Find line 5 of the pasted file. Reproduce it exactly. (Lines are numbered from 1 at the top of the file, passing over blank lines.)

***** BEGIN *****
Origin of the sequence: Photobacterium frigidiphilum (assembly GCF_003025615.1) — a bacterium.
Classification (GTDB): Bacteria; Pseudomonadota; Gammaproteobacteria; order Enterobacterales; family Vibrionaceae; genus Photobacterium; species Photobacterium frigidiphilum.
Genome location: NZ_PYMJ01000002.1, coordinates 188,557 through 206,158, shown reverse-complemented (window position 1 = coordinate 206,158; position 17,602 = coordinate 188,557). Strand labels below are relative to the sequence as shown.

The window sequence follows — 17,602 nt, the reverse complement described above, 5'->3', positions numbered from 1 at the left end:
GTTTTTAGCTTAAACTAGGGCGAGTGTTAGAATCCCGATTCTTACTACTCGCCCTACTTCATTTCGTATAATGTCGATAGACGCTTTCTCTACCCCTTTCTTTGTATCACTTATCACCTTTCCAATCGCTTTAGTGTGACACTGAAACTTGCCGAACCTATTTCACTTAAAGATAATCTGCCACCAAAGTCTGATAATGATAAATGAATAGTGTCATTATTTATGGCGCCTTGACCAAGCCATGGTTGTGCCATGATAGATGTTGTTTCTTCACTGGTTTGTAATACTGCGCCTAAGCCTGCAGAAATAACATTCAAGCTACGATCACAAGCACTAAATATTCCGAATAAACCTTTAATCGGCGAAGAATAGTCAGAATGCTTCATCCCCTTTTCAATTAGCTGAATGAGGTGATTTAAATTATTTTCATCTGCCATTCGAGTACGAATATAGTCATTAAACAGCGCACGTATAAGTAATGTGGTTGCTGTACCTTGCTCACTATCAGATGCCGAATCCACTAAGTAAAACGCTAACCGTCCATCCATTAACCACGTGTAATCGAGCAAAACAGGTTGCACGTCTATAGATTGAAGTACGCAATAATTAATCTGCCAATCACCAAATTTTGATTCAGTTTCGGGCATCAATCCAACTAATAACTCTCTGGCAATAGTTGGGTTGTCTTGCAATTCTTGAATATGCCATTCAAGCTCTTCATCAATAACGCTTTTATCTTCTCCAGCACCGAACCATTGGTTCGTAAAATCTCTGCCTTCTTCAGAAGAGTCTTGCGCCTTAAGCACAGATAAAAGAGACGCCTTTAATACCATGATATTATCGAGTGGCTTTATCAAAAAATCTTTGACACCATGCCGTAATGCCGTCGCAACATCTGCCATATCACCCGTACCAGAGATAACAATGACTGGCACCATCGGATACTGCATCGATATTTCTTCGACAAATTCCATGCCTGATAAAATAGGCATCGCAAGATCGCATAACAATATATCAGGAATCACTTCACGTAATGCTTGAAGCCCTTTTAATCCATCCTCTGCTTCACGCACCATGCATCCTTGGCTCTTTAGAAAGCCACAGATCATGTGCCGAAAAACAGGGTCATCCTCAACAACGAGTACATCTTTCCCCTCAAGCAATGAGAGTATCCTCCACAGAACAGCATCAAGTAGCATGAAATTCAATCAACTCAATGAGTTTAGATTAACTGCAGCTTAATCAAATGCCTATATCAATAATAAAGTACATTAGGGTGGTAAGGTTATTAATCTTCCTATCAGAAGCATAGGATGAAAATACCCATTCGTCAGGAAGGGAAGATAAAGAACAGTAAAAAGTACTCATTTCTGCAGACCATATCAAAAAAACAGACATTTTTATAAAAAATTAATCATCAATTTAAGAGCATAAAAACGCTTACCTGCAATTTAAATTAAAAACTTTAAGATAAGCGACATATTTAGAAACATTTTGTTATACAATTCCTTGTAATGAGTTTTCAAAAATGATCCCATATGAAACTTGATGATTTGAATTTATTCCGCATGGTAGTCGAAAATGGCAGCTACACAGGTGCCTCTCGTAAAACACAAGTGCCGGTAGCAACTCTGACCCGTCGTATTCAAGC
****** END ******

GTTTTTAGCTTAAACTAGGGCGAGTGTTAGAATCCCGATTCTTACTACTCGCCCTACTTCATTTCGTATAATGTCGATAGACGCTTTCTCTACCCCTTTCTTTGTATCACTTATCACCTTTCCAATCGCTTTAGTGTGACACTGAAACTTGCCGAACCTATTTCACTTAAAGATAATCTGCCACCAAAGTCTGATAATGATAAATGAATAGTGTCATTATTTATGGCGCCTTGACCAAGCCATGGTTGTGCCATGATAGATGTTGTTTCTTCACTGGTTTGTAATACTGCGCCTAAGCCTGCAGAAATAACATTCAAGCTACGATCACAAGCACTAAATATTCCGAATAAACCTTTAATCGGCGAAGAATAGTCAGAATGCTTCATCCCCTTTTCAATTAGCTGAATGAGGTGATTTAAATTATTTTCATCTGCCATTCGAGTACGAATATAGTCATTAAACAGCGCACGTATAAGTAATGTGGTTGCTGTACCTTGCTCACTATCAGATGCCGAATCCACTAAGTAAAACGCTAACCGTCCATCCATTAACCACGTGTAATCGAGCAAAACAGGTTGCACGTCTATAGATTGAAGTACGCAATAATTAATCTGCCAATCACCAAATTTTGATTCAGTTTCGGGCATCAATCCAACTAATAACTCTCTGGCAATAGTTGGGTTGTCTTGCAATTCTTGAATATGCCATTCAAGCTCTTCATCAATAACGCTTTTATCTTCTCCAGCACCGAACCATTGGTTCGTAAAATCTCTGCCTTCTTCAGAAGAGTCTTGCGCCTTAAGCACAGATAAAAGAGACGCCTTTAATACCATGATATTATCGAGTGGCTTTATCAAAAAATCTTTGACACCATGCCGTAATGCCGTCGCAACATCTGCCATATCACCCGTACCAGAGATAACAATGACTGGCACCATCGGATACTGCATCGATATTTCTTCGACAAATTCCATGCCTGATAAAATAGGCATCGCAAGATCGCATAACAATATATCAGGAATCACTTCACGTAATGCTTGAAGCCCTTTTAATCCATCCTCTGCTTCACGCACCATGCATCCTTGGCTCTTTAGAAAGCCACAGATCATGTGCCGAAAAACAGGGTCATCCTCAACAACGAGTACATCTTTCCCCTCAAGCAATGAGAGTATCCTCCACAGAACAGCATCAAGTAGCATGAAATTCAATCAACTCAATGAGTTTAGATTAACTGCAGCTTAATCAAATGCCTATATCAATAATAAAGTACATTAGGGTGGTAAGGTTATTAATCTTCCTATCAGAAGCATAGGATGAAAATACCCATTCGTCAGGAAGGGAAGATAAAGAACAGTAAAAAGTACTCATTTCTGCAGACCATATCAAAAAAACAGACATTTTTATAAAAAATTAATCATCAATTTAAGAGCATAAAAACGCTTACCTGCAATTTAAATTAAAAACTTTAAGATAAGCGACATATTTAGAAACATTTTGTTATACAATTCCTTGTAATGAGTTTTCAAAAATGATCCCATATGAAACTTGATGATTTGAATTTATTCCGCATGGTAGTCGAAAATGGCAGCTACACAGGTGCCTCTCGTAAAACACAAGTGCCGGTAGCAACTCTGACCCGTCGTATTCAAGC